Some have argued that neoconservatism has been influenced by Schmitt. Most notably the legal opinions offered by Alberto Gonzales, John Yoo et al. by invoking the unitary executive theory to justify highly controversial policies in the war on terror—such as introducing unlawful combatant status which purportedly would eliminate protection by the Geneva Conventions, torture, NSA electronic surveillance program—mimic his writings. Professor David Luban said in 2011 that "[a] Lexis search reveals five law review references to Schmitt between 1980 and 1990; 114 between 1990 and 2000; and 420 since 2000, with almost twice as many in the last five years as the previous five".

China

Schmitt has become an important influence on Chinese political theory in the 21st century, particularly since Xi Jinping became Party general secretary in 2012. Sinologist Flora Sapio has highlighted the friend–enemy distinction as a particular topic of interest in China, commenting, "Since Xi Jinping became China’s top leader in November 2012, the friend-enemy distinction so crucial to Carl Schmitt’s philosophy has found even wider applications in China, in both ‘Party theory’ and academic life. Leading Chinese Schmittians include the theologian Liu Xiaofeng, the public policy scholar Wang Shaoguang, and the legal theorist and government adviser Jiang Shigong.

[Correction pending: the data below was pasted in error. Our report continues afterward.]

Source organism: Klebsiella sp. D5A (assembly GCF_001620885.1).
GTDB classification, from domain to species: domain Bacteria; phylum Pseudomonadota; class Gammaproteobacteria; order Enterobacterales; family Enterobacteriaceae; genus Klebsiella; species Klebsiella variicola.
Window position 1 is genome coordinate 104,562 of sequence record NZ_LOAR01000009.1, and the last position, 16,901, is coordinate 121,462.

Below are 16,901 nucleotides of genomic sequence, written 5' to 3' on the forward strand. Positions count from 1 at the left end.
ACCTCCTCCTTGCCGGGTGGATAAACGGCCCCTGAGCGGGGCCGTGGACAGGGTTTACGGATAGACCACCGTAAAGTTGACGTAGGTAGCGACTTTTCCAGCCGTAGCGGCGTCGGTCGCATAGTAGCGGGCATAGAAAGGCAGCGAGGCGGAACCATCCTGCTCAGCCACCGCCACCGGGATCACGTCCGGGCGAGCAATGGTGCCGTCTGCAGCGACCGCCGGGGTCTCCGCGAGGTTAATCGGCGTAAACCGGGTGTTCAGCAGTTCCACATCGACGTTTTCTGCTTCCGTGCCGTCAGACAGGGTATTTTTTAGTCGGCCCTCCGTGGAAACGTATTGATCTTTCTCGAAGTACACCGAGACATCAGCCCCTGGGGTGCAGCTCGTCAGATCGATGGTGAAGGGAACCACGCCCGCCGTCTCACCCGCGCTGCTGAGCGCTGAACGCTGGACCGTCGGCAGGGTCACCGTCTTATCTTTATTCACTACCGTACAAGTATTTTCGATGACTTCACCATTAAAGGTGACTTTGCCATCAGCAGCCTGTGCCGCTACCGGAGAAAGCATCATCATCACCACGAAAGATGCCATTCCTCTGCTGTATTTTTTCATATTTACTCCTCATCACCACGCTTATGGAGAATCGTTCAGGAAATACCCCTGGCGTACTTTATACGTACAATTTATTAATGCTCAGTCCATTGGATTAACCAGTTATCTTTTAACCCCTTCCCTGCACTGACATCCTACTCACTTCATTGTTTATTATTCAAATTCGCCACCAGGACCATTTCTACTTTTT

The first important wave of Schmitt’s reception in China started with Liu's writings at the end of the 1990s. In the context of a transition period, Schmitt was used both by liberal, nationalist and conservative intellectuals to find answers to contemporary issues. In the 21st century, most of them are still concerned with state power and to what extent a strong state is required to tackle China’s modernization. Some authors consider Schmitt’s works as a weapon against liberalism. Others think that his theories are helpful for China’s development.

A critical reception of his use in a Chinese context does also exist. These differences go together with different interpretations of Schmitt’s relation with fascism. While some scholars regard him as a faithful follower of fascism, others, such as Liu Xiaofeng, consider his support to the National Socialist regime only as instrumental and attempt to separate his works from their historical context. According to them, his real goal is to pave a different and unique way for the modernization of Germany—precisely what makes him interesting for China. Generally speaking, the Chinese reception is ambivalent: quite diverse and dynamic, but also highly ideological. Other scholars are cautious when it comes to Schmitt’s arguments for state power, considering the danger of totalitarianism, they assume at the same time that state power is necessary for the current transition and that a “dogmatic faith” in liberalism is unsuitable for China. By emphasizing the danger of social chaos, many of them agree with Schmitt—beyond their differences—on the necessity of a strong state.


See also